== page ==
Cyrus the Great was king of Persia and founder of the Achaemenid empire. He was born about 600 B.C. According to Herodotus he was the third of his line to hold the name; hence he should be designated Cyrus III. Cyrus was the son of Cambyses II and...

  • Thucydides
    0

    Thucydides

    6 years ago

    Athenian historian, whose masterpiece was a 'History of the Peloponnesian War', an account of the struggle between Athens and Sparta for dominance in Greece from 431 to 404 BC. Thucydides completed only eight volumes of this massive study, covering the wars down to 411 BC, before his death. He is...

  • Pirate History
    1

    Pirate History

    7 years ago

    Pirates were international outlaws. They could be tracked down by any nation, and their bases attacked without a declaration of war. Pirates could be brought to trial in the courts of any nation, for under international law, piracy was a crime...

  • Viking History
    0

    Viking History

    3 years ago

    The Vikings were seafaring raiders from Scandinavia during the 9th, 10th, and 11th centuries, the period known as the Viking Age. They are also called Northmen or Norsemen.

  • Lucius Sergius Catilina
    0

    Lucius Sergius Catilina

    7 years ago

    Catiline (109-62 B.C.) was a Roman politician, who was notorious because of the abortive conspiracy he organized in 63 B.C. Catiline (Lucius Sergius Catilina) was born to a patrician family that had been long obscure. In his early years he seems to...

  • Viking
    2

    Viking

    3 years ago

    'Viking' is a designation of the adventurous people of the North, a collective name for the Norwegians, Swedes, and Danes in the 8th to 10th centuries.

  • Lares
    0

    Lares

    7 years ago

    Lares, in Roman religion, are tutelary deities. Few modern scholars support the old theory that the lares were the ghosts of the dead and deified ancestors, who personified the vital powers and thus assured the duration of the family over which...

  • Apollo
    0

    Apollo

    8 years ago

    Apollo was one of the greatest Greek gods, for he was perfect in the qualities the Greeks loved and admired most. He was strong and beautiful, a god of wisdom and truth, justice and healing, and everything that is best in man's life. At first...

  • Huns
    0

    Huns

    3 years ago

    Huns were a Mongolian people who for more than 80 years (ending about 454 A.D.) profoundly affected the history of Europe. The ethnic upheavals caused by their arrival in Russia were largely responsible for the Germanic invasions of the Roman Empire...

  • Zeus
    0

    Zeus

    8 years ago

    Zeus, in ancient Greek religion, is the chief deity. He was known to the Romans as Jupiter (Juppiter) and to Asiatic Indians as Dyaus pita. In origin he was an Indo-European divinity- a weather god enthroned on mountain summits, which are watched...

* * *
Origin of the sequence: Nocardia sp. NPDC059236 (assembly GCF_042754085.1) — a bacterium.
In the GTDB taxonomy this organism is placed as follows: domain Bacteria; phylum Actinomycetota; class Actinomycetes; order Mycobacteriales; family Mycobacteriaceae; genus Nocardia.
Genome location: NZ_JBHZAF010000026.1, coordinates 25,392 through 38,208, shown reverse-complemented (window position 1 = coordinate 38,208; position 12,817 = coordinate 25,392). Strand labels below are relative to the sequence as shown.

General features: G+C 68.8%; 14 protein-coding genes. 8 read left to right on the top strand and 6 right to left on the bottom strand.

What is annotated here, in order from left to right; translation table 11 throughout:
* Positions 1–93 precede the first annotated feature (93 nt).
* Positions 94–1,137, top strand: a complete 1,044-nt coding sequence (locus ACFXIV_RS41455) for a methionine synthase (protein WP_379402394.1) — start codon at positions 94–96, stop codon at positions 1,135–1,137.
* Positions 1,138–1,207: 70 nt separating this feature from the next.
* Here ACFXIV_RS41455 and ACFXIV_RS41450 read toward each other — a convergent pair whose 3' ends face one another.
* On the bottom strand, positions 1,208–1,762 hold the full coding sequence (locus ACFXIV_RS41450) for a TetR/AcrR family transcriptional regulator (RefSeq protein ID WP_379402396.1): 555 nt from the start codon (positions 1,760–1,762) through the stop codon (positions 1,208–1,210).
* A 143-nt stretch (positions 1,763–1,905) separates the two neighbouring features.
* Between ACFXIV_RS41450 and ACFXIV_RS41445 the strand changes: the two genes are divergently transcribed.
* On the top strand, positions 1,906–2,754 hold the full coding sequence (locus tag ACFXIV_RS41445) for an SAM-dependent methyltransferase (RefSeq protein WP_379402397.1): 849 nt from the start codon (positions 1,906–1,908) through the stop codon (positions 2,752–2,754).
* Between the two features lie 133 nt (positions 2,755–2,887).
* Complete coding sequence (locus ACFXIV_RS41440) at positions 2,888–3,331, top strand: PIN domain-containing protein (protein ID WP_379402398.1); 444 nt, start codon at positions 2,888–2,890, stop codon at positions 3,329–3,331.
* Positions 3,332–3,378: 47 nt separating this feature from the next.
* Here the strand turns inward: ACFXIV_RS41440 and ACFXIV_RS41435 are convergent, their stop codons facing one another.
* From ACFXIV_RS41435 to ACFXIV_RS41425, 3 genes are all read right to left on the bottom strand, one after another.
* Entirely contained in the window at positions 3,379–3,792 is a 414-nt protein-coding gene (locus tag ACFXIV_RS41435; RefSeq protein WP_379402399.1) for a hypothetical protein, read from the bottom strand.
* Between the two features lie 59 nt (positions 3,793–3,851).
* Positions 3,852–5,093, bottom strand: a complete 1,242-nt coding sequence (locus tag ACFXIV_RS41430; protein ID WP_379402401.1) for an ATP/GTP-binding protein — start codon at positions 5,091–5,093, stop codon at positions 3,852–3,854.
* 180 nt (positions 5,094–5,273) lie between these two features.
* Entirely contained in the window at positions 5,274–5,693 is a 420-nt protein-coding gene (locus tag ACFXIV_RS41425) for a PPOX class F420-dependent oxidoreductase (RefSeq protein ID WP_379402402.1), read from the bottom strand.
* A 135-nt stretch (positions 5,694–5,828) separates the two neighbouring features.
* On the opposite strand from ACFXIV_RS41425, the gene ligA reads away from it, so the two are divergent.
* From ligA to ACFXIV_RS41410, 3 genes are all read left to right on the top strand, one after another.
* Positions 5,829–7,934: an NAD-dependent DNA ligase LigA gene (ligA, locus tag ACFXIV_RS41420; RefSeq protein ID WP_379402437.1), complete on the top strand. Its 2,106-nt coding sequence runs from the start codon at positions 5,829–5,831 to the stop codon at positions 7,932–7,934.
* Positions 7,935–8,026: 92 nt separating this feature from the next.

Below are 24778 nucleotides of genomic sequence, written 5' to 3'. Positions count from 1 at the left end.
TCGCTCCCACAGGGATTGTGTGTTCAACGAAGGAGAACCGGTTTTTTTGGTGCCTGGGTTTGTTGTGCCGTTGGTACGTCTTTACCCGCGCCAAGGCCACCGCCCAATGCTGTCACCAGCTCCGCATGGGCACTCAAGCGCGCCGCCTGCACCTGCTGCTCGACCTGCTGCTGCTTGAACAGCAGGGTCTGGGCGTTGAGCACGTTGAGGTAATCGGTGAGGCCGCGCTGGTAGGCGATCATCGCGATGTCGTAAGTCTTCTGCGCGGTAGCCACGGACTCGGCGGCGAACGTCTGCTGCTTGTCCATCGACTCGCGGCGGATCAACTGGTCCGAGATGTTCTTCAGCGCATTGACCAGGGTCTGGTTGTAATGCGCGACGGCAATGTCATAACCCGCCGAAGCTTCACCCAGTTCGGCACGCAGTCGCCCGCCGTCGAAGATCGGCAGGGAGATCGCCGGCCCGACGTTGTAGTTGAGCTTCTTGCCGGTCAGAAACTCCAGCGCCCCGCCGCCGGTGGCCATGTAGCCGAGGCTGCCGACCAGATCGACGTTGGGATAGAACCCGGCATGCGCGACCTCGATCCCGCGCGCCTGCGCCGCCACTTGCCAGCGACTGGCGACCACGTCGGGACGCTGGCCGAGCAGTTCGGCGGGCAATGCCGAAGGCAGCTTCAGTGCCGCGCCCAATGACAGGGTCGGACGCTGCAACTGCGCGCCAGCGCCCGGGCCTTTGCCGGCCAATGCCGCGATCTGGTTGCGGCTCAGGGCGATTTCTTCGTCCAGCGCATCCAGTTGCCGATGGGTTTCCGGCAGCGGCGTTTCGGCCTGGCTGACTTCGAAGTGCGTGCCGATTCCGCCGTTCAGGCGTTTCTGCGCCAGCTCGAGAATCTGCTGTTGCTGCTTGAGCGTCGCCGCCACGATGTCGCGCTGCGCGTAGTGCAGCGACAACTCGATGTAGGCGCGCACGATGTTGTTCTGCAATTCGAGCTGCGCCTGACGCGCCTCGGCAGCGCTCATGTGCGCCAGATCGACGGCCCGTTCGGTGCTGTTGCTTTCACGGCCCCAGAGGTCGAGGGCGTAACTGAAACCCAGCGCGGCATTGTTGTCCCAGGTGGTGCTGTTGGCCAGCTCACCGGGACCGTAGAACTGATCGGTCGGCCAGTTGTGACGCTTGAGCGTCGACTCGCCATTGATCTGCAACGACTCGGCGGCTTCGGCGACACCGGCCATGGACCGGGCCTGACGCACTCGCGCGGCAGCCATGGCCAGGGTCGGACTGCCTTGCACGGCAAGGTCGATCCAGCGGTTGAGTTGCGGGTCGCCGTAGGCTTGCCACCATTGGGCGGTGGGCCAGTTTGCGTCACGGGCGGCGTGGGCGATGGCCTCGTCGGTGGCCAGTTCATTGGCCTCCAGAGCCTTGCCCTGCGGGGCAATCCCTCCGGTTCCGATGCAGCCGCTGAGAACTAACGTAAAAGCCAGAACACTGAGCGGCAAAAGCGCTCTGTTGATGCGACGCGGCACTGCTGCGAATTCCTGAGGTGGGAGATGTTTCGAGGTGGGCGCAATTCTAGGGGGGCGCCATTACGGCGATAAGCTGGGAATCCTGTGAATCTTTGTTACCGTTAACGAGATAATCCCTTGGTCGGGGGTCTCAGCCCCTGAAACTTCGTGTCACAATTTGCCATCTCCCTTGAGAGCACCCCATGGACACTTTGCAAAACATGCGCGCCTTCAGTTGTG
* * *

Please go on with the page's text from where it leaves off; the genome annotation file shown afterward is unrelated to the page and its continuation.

• Aenid
    2

    Aenid

    8 years ago

    The Aenid is the finest epic of ancient Rome and one of the great poems of world literature. It was composed in Latin by Virgil in 30-19 B.C. and left without the final revision. Virgil before his death wished the work destroyed, but it was...

  • Cuneiform
    5

    Cuneiform

    8 years ago

    Cuneiform is the earliest fully developed system of writing known. The name "cuneiform" - derived from Latin cuneus (wedge) and forma (shape) - is applied to ancient scripts in which each character is formed by a stroke in the shape of a wedge,...

  • Belisarius
    0

    Belisarius

    8 years ago

    Belisarius (505-565) was a famous general of the Eastern Roman Empire. Under Justinian, he won great victories over the Vandals and the Ostrogoths. He is first mentioned about 525, during the war with Persia, when procopius became his secretary. In...

  • Battle of El Alamein
    0

    Battle of El Alamein

    8 years ago

    An important land battle of World War II was fought between the British and German armies in North Africa. The battle of Alamein took place in the western desert of Egypt and began on the night of October 23, 1942. Winston Churchill, then Prime...

  • Robert Bruce
    1

    Robert Bruce

    24 months ago

    Robert Bruce, (1274-1329), King of Scotland. The Bruces were of Norman origin, and Bruce's grandfather, with John de Baliol, had claimed the Scottish throne in 1290. On the death of his father in 1304, Bruce became sixth lord of Annandale. At the...

  • Argonauts
    0

    Argonauts

    8 years ago

    In Greek mythology the Argonauts were the heroic adventurers who sailed on the ship Argo to capture the Golden Fleece held by King Aeetes at Colchis. The Argonauts were led by Jason, a Greek prince whose kingdom had been usurped by his cousin...

  • Blackbeard
    0

    Blackbeard

    8 years ago